Q&A: New Book Looks Closely at Value of BI, Big Data
With exclusive survey data and case studies, well-known analyst Cindi Howson shows how highly successful companies are deploying BI for competitive advantage.
- By Linda L. Briggs
- January 28, 2014
"From an organizational point of view, company culture is one of the two biggest factors that can hold companies back in BI," says BI analyst Cindi Howson. In her new book, Successful Business Intelligence: Unlock the Value of BI and Big Data, she discusses why that is and how companies can work toward a culture that fosters successful BI. In this interview, the first of two parts, Howson discusses some of the factors that distinguish the use of BI at highly successful companies, including the importance of culture and incentives.
With 20 years of experience in business intelligence and management information systems, Cindi Howson is the founder of BI Scorecard, which advises clients on BI strategy and tool selections. Her site, BIScorecard.com, provides independent research and product reviews of BI software. Her latest edition builds on her 2008 book, Successful Business Intelligence: Secrets to Making BI a Killer App. Howson is a TDWI faculty member and writes and blogs for TDWI.
BI This Week: What's different with your new book, Successful Business Intelligence: Unlock the Value of BI & Big Data, compared to the first version? The earlier book came out six years ago, which is a long time in the technology space.
Cindi Howson: This new book asks the same question the first book did: Why are some companies successful with BI while others don't achieve the full vision? There are very few actual failures, but the question is: What's holding companies back from achieving a big impact with BI?
The framework and the mindset behind [the new edition] is the same. We examine both technology and organizational factors and look at different measures of success. We also again use a survey to see what's changed in terms of BI adoption, impact, and so on, and to again measure the importance of certain factors.
We have some new case studies and updates to the original ones. In the first book, Dow Chemical Company was a great case study, as was 1-800 Contacts, and Emergency Medical Associates. Those case studies have been updated as we follow along on their BI journey. There are also some new companies, such as Netflix, Medtronic -- a medical device maker -- and Constant Contact, and I love the Learning Circle example -- they are using BI in education to really make the world a better place.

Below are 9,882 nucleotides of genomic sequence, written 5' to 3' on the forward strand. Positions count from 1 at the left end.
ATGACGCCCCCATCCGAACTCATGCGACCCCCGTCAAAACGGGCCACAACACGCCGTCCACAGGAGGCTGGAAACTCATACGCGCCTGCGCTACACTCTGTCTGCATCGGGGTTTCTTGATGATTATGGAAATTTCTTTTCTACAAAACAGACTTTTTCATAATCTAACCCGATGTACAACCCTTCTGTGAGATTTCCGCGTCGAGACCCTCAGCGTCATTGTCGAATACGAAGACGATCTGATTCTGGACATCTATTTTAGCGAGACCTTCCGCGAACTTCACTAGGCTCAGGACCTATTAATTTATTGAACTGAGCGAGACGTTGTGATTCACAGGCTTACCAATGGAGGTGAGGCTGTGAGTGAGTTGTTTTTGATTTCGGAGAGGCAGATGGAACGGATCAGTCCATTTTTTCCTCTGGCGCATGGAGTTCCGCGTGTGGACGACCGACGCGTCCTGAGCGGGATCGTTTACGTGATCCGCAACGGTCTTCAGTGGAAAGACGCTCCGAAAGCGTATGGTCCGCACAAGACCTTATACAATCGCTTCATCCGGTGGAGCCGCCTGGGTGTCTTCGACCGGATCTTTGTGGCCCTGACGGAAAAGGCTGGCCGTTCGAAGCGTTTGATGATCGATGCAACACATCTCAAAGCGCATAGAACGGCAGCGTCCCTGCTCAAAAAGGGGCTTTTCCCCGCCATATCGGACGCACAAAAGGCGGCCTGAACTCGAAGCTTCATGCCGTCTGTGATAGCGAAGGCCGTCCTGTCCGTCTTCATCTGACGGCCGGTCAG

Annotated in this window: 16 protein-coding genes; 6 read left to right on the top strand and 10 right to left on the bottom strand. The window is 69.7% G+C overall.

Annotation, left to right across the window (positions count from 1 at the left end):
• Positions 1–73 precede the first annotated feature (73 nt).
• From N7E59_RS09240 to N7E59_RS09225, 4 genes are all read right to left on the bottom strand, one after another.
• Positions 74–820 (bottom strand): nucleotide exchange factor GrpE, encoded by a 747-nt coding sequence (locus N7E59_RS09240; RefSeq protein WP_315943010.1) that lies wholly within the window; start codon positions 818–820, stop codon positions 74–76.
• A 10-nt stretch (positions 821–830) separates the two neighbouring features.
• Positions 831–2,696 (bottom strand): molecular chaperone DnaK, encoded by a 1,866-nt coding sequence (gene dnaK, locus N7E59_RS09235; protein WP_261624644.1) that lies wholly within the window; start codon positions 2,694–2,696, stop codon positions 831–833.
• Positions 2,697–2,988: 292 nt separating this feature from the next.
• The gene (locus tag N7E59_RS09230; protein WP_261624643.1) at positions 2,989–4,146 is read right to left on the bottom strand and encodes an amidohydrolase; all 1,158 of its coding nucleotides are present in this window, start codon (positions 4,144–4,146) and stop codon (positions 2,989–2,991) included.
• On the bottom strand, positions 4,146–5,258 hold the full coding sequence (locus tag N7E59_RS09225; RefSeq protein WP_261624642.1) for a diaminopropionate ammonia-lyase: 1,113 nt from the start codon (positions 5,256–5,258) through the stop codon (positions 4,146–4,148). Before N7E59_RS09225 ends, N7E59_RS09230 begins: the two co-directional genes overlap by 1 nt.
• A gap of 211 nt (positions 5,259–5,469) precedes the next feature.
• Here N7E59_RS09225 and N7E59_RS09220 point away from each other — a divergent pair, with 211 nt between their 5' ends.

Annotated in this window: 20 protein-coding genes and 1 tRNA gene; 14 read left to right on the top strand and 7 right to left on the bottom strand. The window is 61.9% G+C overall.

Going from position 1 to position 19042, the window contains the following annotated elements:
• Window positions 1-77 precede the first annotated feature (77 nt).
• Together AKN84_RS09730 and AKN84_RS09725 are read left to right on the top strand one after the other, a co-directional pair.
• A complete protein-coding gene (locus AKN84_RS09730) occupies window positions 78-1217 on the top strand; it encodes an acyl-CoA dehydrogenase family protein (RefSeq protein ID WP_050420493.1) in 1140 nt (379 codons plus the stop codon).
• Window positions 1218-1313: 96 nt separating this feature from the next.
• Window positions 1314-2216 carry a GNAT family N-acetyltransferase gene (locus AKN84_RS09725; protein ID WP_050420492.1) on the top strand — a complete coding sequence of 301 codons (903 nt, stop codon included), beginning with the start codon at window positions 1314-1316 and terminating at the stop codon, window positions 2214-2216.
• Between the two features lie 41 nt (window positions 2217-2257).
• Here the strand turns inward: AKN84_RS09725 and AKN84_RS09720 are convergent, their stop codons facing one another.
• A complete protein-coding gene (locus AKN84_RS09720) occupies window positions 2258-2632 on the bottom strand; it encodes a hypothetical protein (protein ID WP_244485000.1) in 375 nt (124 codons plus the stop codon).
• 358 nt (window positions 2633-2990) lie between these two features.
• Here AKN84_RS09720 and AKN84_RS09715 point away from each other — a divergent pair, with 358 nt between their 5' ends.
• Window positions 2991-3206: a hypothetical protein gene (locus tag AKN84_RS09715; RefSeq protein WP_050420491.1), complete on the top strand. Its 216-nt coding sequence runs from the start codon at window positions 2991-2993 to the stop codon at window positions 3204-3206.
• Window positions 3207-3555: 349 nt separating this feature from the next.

From a technology point of view, a lot of technologies didn't even exist in 2007. The iPad didn't exist, so we look at the role of mobile computing. Hadoop was in its very early development phases, so we look at the role of big data and the cloud in a number of these case studies.
What organizational changes impacting BI have occurred over the last several years specific to some of those companies?
Organizationally for many of these companies, there have been big changes in the business environment. Mergers and acquisitions have had a huge impact on how companies manage their BI programs.
Dow is an interesting example. I got my start in BI there back in the early 1990s when Dow had a custom-developed data warehouse. They had a lot of joint ventures coming on line and needed a more flexible solution, so they were looking at re-architecting their entire data warehouse environment. That was a good time to assess whether should they be using SAP-BW [SAP Business Information Warehouse]; they decided not to. At the same time, they acquired Rohm and Haas, which was using SAP-BW extensively. That, in turn, caused them to pause and re-evaluate whether they were making the right decision.
Any time there's an exogenous event like that, it forces companies to really reassess whether they're leveraging technology the way they should be, or whether there's a better way of doing things.